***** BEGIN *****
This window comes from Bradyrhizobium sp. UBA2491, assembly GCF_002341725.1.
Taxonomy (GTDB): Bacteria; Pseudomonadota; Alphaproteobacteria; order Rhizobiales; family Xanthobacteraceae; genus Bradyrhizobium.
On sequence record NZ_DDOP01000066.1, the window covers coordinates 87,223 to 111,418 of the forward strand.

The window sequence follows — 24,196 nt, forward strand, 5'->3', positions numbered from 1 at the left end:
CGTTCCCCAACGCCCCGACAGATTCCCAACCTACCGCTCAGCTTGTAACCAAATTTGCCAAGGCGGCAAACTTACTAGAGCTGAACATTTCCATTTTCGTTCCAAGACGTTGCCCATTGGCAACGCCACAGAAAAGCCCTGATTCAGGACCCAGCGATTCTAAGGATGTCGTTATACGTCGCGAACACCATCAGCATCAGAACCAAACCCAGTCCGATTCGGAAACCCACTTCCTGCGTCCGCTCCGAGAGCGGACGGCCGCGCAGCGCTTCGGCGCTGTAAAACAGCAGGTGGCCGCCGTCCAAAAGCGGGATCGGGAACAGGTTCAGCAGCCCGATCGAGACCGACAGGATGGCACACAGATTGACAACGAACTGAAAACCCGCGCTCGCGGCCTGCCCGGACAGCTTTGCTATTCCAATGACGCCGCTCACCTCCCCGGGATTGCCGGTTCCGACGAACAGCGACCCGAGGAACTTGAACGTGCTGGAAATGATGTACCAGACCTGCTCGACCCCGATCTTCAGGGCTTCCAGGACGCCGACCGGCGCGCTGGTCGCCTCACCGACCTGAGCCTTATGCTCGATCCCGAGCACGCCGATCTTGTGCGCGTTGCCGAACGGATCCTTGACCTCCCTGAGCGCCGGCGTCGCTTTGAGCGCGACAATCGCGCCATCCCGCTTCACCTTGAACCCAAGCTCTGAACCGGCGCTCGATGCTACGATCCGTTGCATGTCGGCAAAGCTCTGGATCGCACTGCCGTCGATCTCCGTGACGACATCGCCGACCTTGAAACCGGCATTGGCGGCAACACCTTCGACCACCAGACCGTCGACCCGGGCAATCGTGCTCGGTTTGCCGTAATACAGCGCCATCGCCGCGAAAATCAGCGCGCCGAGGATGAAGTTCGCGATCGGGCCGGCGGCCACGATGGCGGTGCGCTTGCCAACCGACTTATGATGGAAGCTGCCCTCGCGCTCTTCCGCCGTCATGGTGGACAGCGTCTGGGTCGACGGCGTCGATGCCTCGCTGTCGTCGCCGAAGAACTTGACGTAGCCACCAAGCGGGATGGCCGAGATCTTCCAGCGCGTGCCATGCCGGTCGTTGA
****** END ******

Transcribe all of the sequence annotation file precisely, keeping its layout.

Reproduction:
This window comes from Bradyrhizobium sp. UBA2491, assembly GCF_002341725.1.
Taxonomy (GTDB): Bacteria; Pseudomonadota; Alphaproteobacteria; order Rhizobiales; family Xanthobacteraceae; genus Bradyrhizobium.
On sequence record NZ_DDOP01000066.1, the window covers coordinates 87,223 to 111,418 of the forward strand.

The window sequence follows — 24,196 nt, forward strand, 5'->3', positions numbered from 1 at the left end:
CGTTCCCCAACGCCCCGACAGATTCCCAACCTACCGCTCAGCTTGTAACCAAATTTGCCAAGGCGGCAAACTTACTAGAGCTGAACATTTCCATTTTCGTTCCAAGACGTTGCCCATTGGCAACGCCACAGAAAAGCCCTGATTCAGGACCCAGCGATTCTAAGGATGTCGTTATACGTCGCGAACACCATCAGCATCAGAACCAAACCCAGTCCGATTCGGAAACCCACTTCCTGCGTCCGCTCCGAGAGCGGACGGCCGCGCAGCGCTTCGGCGCTGTAAAACAGCAGGTGGCCGCCGTCCAAAAGCGGGATCGGGAACAGGTTCAGCAGCCCGATCGAGACCGACAGGATGGCACACAGATTGACAACGAACTGAAAACCCGCGCTCGCGGCCTGCCCGGACAGCTTTGCTATTCCAATGACGCCGCTCACCTCCCCGGGATTGCCGGTTCCGACGAACAGCGACCCGAGGAACTTGAACGTGCTGGAAATGATGTACCAGACCTGCTCGACCCCGATCTTCAGGGCTTCCAGGACGCCGACCGGCGCGCTGGTCGCCTCACCGACCTGAGCCTTATGCTCGATCCCGAGCACGCCGATCTTGTGCGCGTTGCCGAACGGATCCTTGACCTCCCTGAGCGCCGGCGTCGCTTTGAGCGCGACAATCGCGCCATCCCGCTTCACCTTGAACCCAAGCTCTGAACCGGCGCTCGATGCTACGATCCGTTGCATGTCGGCAAAGCTCTGGATCGCACTGCCGTCGATCTCCGTGACGACATCGCCGACCTTGAAACCGGCATTGGCGGCAACACCTTCGACCACCAGACCGTCGACCCGGGCAATCGTGCTCGGTTTGCCGTAATACAGCGCCATCGCCGCGAAAATCAGCGCGCCGAGGATGAAGTTCGCGATCGGGCCGGCGGCCACGATGGCGGTGCGCTTGCCAACCGACTTATGATGGAAGCTGCCCTCGCGCTCTTCCGCCGTCATGGTGGACAGCGTCTGGGTCGACGGCGTCGATGCCTCGCTGTCGTCGCCGAAGAACTTGACGTAGCCACCAAGCGGGATGGCCGAGATCTTCCAGCGCGTGCCATGCCGGTCGTTGA